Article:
Photos courtesy of the Sports Information Desk

second in the one-meter dive and scored 491.93 points. Meanwhile, the women encountered tough competitors. Junior Annie Menninger took fifth place in the 500-meter freestyle with a time of 5:14.51. Sophomore Melanie Fosko followed up with a neighth place finish, clocking in at 5:19.40. Freshman Zoe Chan made it to third place in the 200-meter individual medley and finished at 2:09.70. The Lions claimed two top-10 finishes at the 50meter freestyle. Sophomore Elise Fraser secured fifth place, clocking in at 24.35, while junior Kazia Moore raced to eighth with a time of 25.04. In the 400-meter medley relay, Menninger, Chan, Fosko and senior Hailey Thayer came in third place with a time of 3:57.76. see DIVE on page 18

Women’s Lacrosse

Lions start season with 16-0 blowout

Left: Avery Sweeney looks for a teammate upfield. Right: Donoghue steps around an opponent and toward the goal. By Malcolm Luck Staff Writer One season past the Lions’ 13-9 loss in the semifinal round of the NCAA Division III Tournament, the lacrosse team is looking to advance to the final round in 2019. For the third year in a row, the College began its journey with a blowout win at home against Neumann University on Saturday, Feb. 23.

Lions Lineup february 27, 2019

I n s i d e

The Lions’ dominance began shortly after the first whistle, as the season’s first goal was scored off the stick of junior midfielder Alexandria Fitzpatrick who was assisted by junior attacker Olivia Cleale. Less than two minutes later, Fitzpatrick found herself on the other side of the exchange, assisting sophomore midfielder Kaela Sierra on her first goal of the season. The College relentlessly peppered the back of the net with goals in the early portion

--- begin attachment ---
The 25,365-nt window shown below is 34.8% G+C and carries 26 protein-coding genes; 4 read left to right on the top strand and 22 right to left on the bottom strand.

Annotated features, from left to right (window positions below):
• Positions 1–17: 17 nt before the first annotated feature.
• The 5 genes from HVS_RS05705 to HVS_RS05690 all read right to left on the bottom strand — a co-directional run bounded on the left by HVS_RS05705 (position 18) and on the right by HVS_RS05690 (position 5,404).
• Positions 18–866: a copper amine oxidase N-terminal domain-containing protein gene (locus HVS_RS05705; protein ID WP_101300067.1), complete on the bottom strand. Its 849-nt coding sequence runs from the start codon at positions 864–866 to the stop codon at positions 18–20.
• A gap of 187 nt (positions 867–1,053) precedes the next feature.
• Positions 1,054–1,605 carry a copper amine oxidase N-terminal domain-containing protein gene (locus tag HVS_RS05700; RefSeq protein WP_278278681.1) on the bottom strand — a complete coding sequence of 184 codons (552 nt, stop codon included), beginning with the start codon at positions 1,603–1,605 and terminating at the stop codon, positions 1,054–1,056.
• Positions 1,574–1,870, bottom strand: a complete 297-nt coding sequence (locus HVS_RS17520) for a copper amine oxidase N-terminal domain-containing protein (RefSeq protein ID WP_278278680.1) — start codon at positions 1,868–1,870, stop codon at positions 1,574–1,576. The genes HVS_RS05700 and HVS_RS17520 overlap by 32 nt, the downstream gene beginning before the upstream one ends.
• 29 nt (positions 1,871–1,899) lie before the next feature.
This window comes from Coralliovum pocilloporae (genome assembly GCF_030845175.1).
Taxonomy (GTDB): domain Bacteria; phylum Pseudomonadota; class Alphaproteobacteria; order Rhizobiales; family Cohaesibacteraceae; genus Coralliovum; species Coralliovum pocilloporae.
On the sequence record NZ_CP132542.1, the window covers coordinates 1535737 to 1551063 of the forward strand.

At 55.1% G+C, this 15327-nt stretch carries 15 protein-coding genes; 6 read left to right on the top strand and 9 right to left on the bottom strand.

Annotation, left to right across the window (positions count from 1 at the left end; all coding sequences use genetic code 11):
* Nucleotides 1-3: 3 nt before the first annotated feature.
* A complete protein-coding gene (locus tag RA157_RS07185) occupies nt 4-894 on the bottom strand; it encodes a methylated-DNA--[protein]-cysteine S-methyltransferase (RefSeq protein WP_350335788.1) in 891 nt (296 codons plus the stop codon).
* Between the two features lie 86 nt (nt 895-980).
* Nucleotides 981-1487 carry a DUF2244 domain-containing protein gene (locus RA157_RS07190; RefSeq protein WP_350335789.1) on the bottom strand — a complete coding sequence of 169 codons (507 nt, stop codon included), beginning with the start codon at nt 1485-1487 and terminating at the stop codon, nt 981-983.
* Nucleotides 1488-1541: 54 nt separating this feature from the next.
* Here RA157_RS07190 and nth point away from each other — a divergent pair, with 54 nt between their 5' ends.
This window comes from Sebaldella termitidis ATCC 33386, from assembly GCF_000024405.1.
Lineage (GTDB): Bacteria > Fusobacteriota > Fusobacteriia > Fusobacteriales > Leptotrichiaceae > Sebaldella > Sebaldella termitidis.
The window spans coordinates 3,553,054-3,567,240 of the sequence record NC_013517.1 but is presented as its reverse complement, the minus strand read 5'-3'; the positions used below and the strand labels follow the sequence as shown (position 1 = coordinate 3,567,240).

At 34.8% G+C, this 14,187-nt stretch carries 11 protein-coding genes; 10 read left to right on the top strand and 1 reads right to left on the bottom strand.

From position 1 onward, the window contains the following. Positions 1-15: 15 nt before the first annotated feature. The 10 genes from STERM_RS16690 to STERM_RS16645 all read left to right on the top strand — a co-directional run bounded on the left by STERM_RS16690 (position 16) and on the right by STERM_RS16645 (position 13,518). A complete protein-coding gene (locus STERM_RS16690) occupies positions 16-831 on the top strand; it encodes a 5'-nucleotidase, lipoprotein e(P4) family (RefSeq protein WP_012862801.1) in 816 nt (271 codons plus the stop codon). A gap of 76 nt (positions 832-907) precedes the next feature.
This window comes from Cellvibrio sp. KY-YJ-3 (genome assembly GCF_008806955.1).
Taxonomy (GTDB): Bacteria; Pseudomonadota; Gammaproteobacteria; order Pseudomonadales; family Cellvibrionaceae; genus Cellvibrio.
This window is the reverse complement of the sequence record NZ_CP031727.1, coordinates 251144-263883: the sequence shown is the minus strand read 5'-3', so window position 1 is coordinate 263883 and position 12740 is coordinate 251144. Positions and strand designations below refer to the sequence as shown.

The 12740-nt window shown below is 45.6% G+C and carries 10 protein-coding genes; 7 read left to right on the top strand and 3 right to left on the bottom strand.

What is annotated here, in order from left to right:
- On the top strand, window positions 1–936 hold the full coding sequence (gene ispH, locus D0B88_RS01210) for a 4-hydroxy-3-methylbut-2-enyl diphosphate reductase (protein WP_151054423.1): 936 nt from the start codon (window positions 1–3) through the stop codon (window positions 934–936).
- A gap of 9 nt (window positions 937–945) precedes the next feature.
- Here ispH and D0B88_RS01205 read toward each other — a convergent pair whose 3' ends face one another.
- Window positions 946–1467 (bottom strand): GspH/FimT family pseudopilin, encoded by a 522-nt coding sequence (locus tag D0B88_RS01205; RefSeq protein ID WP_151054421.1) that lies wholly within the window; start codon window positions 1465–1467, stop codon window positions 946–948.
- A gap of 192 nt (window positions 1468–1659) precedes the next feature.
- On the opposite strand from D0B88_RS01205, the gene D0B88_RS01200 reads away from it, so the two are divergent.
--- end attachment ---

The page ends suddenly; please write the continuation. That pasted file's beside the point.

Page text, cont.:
Indoor Track and Field page 18

of the game. With 26:37 remaining in the first half, Cleale assisted Fitzpatrick on her second goal of the season followed by another assist to junior attacker Kasey Donoghue less than 30 seconds later. The Lions continuously secured draw control, which provided scoring opportunities on almost every possession. In a 2:17 span in the first half, the College scored five goals from four different players to put the team on top 9-0 with 21:25 left in

Wrestling page 19

Tennis page 19

Photos courtesy of the Sports Information Desk

the first half. By halftime, the Lions compiled an insurmountable 11-0 lead. In the end, the Lions won by a final score of 16-0. Cleale led the team in points with nine following her eight assists and one goal. Fitzpatrick finished the day with four goals and three assists as well. The Lions’ next game will be held at Fairleigh Dickinson University-Florham in Madison, New Jersey on Friday, March 1 at 4 p.m.

Women’s Basketball page 19